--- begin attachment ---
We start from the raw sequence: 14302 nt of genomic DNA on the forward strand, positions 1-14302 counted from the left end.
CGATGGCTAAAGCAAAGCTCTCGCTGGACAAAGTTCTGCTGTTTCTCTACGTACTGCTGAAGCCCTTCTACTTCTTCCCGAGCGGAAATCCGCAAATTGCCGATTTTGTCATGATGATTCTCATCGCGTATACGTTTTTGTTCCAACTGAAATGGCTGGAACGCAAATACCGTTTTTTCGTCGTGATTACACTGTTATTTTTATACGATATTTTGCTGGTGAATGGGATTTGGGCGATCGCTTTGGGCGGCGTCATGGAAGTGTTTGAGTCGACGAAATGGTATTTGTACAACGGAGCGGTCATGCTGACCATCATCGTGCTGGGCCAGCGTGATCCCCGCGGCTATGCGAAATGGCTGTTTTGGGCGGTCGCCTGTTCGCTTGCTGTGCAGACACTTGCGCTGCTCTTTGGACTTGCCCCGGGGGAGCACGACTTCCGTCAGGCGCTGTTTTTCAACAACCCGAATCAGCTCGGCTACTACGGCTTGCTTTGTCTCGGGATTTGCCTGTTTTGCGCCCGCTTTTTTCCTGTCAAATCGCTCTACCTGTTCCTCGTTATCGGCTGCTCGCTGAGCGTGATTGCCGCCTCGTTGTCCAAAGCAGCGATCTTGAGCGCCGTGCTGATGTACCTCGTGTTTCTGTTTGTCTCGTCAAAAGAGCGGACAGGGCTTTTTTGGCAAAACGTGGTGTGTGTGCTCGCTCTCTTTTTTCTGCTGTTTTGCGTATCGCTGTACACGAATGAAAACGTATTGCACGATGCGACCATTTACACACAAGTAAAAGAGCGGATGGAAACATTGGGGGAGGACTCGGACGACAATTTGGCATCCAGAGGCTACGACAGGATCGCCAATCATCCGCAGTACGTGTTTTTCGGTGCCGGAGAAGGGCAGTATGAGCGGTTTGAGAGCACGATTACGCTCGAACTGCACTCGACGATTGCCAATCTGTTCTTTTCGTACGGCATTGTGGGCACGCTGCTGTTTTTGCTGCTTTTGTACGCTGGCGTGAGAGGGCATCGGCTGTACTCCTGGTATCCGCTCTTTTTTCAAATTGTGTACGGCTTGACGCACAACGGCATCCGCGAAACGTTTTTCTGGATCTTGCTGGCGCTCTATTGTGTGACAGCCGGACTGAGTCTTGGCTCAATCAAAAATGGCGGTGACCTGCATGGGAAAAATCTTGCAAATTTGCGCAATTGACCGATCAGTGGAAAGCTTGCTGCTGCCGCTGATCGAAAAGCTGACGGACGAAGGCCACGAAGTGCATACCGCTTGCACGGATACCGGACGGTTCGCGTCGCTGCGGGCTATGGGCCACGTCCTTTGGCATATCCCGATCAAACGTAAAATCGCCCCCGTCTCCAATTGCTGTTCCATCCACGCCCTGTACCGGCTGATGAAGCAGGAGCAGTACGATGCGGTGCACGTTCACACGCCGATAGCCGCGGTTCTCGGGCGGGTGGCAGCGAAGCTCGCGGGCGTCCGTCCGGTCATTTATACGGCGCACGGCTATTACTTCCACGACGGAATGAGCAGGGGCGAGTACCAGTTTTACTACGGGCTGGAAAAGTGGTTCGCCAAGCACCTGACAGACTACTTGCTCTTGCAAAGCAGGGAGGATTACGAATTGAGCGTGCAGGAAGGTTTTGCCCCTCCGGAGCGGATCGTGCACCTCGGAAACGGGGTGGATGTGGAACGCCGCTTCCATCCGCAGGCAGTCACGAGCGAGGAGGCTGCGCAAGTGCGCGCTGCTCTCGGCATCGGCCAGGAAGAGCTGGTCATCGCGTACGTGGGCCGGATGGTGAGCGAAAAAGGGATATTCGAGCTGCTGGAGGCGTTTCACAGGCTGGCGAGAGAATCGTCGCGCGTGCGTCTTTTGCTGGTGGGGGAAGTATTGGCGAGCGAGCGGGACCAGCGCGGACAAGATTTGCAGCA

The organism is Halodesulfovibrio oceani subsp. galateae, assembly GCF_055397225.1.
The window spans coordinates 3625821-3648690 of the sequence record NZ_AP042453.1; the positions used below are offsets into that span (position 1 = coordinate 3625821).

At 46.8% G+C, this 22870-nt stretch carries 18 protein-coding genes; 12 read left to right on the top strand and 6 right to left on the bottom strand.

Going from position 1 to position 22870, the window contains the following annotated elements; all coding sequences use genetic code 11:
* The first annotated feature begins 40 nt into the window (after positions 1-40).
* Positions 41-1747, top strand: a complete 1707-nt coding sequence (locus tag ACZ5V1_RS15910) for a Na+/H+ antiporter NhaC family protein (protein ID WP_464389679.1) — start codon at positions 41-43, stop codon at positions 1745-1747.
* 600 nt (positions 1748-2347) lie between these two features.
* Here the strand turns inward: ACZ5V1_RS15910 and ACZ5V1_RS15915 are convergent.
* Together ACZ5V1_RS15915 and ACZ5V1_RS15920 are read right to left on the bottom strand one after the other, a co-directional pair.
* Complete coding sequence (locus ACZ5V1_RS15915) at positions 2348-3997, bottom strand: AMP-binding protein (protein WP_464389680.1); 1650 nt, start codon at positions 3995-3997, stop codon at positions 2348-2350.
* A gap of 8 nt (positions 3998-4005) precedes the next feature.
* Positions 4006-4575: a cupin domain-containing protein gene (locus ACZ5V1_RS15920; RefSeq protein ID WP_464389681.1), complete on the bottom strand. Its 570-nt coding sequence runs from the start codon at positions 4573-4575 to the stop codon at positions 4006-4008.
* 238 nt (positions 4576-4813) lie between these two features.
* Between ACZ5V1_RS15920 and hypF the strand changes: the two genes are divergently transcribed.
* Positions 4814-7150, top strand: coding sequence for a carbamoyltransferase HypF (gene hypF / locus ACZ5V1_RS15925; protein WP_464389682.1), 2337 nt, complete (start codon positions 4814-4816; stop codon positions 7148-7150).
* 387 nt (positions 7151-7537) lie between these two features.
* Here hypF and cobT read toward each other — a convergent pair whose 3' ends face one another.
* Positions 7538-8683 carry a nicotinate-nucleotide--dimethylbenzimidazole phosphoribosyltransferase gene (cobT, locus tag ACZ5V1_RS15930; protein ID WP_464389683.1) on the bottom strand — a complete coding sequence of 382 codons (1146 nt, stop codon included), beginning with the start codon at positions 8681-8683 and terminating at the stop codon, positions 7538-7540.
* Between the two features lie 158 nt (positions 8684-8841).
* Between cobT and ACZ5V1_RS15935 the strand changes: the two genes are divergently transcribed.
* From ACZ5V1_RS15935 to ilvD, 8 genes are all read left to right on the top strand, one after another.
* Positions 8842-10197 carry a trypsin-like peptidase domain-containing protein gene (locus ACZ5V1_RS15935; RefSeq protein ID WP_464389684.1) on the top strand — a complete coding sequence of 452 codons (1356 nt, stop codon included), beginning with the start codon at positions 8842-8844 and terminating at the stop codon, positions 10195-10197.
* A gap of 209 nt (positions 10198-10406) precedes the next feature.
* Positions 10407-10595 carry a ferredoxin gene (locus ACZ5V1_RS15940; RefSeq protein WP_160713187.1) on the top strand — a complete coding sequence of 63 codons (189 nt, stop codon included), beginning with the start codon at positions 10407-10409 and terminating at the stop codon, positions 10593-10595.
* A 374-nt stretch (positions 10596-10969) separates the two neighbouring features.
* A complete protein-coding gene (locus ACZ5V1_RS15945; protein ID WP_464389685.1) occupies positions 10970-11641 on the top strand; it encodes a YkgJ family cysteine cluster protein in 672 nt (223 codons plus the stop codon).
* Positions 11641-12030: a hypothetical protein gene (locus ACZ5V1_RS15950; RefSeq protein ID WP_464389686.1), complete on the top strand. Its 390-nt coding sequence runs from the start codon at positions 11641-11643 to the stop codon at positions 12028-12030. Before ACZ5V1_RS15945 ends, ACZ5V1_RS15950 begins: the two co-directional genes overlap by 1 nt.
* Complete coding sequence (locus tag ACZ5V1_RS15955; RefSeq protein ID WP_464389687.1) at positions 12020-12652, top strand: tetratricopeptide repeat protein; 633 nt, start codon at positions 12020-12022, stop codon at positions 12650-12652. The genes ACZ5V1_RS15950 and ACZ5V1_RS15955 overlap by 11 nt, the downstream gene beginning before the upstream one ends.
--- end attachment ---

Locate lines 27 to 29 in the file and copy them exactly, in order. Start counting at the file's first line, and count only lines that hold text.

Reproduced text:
* A 374-nt stretch (positions 10596-10969) separates the two neighbouring features.
* A complete protein-coding gene (locus ACZ5V1_RS15945; protein ID WP_464389685.1) occupies positions 10970-11641 on the top strand; it encodes a YkgJ family cysteine cluster protein in 672 nt (223 codons plus the stop codon).
* Positions 11641-12030: a hypothetical protein gene (locus ACZ5V1_RS15950; RefSeq protein ID WP_464389686.1), complete on the top strand. Its 390-nt coding sequence runs from the start codon at positions 11641-11643 to the stop codon at positions 12028-12030. Before ACZ5V1_RS15945 ends, ACZ5V1_RS15950 begins: the two co-directional genes overlap by 1 nt.